Diamant and Bean photographed the collection, drawing by drawing. They hired a conservator to soak each page in a neutralizing bath to stop the acid in the paper from eating it away. Then they slipped the drawings into archival sleeves, stored them in a safe-deposit box and commenced searching for the identity of the artist.

A private detective came up empty. After one phone conversation with the Texas seller, the man disappeared, as Diamant puts it, "into the mists." They consulted with Lyndon Irwin in Nevada. "At first I thought I could get into the state hospital records and find out who was doing drawings or was interested in art," Irwin says. "But even if I got into the records, I thought: Why would the doctor write, 'Likes to draw'?" Finally Diamant contacted the Springfield News-Leader, which published several large reproductions of the drawings and three articles that outlined what little anyone knew about their origin, along with Harris Diamant's e-mail address.

At the same time, Diamant and Bean were preparing to introduce "The Electric Pencil" to the New York art market.

Drawing by Edward Deeds.
Courtesy Harris Diamant & Neville Bean
Drawing by Edward Deeds.
Deeds filled his work with images of his private obsessions — including geography, toy boats, the Civil War and circuses.
Courtesy Harris Diamant & Neville Bean
Deeds filled his work with images of his private obsessions — including geography, toy boats, the Civil War and circuses.

"One thing about the art world," Bean explains, "is that critical acclaim or buzz is a strong motivator. People are interested in things other people are buying." Diamant hoped the collection would attract the attention of a major gallery, a name with more recognition and clout than his own.

They created a handsome coffee-table book of the drawings, which they published privately. Diamant hired Lyle Rexer, a professor at the School of Visual Arts in New York and an authority on outsider art, to write the introduction. In February 2011 they set up a booth at the New York Outsider Art Fair.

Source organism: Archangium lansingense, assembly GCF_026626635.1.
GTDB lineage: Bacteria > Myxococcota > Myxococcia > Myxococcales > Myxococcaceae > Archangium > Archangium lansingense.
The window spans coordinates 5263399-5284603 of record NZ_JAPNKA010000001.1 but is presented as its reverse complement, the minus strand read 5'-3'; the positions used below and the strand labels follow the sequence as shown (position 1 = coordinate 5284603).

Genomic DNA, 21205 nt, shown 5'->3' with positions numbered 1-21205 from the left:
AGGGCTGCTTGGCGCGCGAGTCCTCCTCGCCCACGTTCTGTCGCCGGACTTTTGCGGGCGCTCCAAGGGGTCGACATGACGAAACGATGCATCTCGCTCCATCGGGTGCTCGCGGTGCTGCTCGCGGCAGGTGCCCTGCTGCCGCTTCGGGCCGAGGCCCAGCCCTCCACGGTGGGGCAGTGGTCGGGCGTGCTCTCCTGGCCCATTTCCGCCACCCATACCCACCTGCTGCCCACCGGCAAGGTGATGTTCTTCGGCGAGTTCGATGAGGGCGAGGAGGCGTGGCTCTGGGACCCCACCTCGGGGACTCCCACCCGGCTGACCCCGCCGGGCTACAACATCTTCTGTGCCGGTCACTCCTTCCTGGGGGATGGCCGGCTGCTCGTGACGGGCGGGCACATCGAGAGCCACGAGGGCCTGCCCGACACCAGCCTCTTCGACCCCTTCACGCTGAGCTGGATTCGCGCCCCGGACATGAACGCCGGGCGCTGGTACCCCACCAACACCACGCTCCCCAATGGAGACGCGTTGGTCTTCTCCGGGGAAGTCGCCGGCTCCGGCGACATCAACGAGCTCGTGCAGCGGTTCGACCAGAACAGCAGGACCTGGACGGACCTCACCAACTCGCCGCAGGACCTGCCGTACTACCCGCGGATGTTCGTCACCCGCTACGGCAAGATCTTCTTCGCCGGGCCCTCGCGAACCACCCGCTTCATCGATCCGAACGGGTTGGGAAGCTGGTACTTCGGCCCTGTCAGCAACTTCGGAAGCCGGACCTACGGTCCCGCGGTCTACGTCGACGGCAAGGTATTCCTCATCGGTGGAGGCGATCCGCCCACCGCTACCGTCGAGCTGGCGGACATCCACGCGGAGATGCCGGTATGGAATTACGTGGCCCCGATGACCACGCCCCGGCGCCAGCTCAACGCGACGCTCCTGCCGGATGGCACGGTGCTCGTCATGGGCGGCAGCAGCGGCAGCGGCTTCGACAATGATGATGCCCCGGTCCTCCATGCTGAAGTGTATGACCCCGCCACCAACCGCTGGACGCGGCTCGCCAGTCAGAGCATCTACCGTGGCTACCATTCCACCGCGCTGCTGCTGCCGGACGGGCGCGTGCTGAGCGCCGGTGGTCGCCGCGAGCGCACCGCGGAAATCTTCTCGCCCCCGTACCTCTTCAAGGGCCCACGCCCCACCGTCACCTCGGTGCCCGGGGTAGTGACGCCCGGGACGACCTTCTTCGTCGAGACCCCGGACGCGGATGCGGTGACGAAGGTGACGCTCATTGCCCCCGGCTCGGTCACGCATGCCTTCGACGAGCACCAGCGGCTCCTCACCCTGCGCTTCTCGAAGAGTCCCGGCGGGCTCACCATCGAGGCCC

The booth had a table where interested parties could page through copies of the book. Some visitors wound up poring over it for hours. "People were looking at the drawings and making diagnoses," Bean recalls. "They draw you in. People have such an affinity for them."

Diamant sold several drawings and scored a prominent mention in New York Times art critic Martha Schwendener's account of the fair, which noted, "Some of the most widely admired work here is by the Electric Pencil."

Within weeks the collection had found representation at Hirschl & Adler, a respected uptown gallery that holds a special place in the outsider-art world for being among the first, in the 1970s, to discover and promote the work of Bill Traylor, a former slave whose drawings, created in the early 1940s while he was living on the streets of Montgomery, Alabama, are now considered outsider masterpieces that sell for up to six figures.

"I'm very excited," says Tom Parker, who handles the Deeds drawings for Hirschl & Adler. "It's fair to compare him to the greater lights of outsider artists. Artists that are the purest example of art brut [the original French term for outsider art] — Henry Darger or Bill Traylor or Edward Deeds, for example — stand in a group. They were truly working at the margins, truly intuitive. They made complex, beautiful imagery with the tools they had at hand."

And on a winter day in Springfield, Julie Phillips happened to glance at the News-Leader and see her Uncle Edward's drawings. "I was tickled to death that people thought Edward was this amazing breakout artist," she says.

"To know that someone had found the book, and to see the pictures again — it was like a dream come true," marvels Tudie Williams.

Phillips and Williams consulted with their two sisters, who agreed that the drawings were definitely made by Edward Deeds. And then Phillips wrote to Harris Diamant.

Last summer, accompanied by filmmaker Robert Vandeweghe, Diamant and Bean traveled to Missouri to meet Phillips — Williams, who lives in Hawaii, joined in via Skype — and to see where Deeds had lived and worked. (They hope to produce a documentary, a project they're pitching to PBS.)

Next January Hirschl & Adler will show 30 of the drawings. In March a larger selection will travel to the Collection de l'Art Brut in Lausanne, Switzerland, the world's premier museum of outsider art. The current asking price for each two-sided page is $16,000.

"One of the biggest mysteries now to be solved is the story of trying to determine the nature of his handicap or disease and his thought process," says Tom Parker, the Hirschl & Adler curator. "What is the subject matter about? Are there clues? Is there an iconography? It's such a wonderful little puzzle to work on." A graduate student intern from Sotheby's has spent several months working on a scholarly article about Edward Deeds' possible influences. (The process, says Parker, involves a lot of Googling.)

Given that Deeds drew so compulsively, Bean says, he likely created many more pictures than the 283 he bound in the book, but she admits there's little chance any others survived.

Phillips and Williams are pleased that the collection found its way to Diamant. "Harris has done such a wonderful job of bringing attention to them and Uncle Edward's plight," Williams says. "I'm thrilled all this has come about."

That said, the art world still remains a bit of a mystery to the Missourians.

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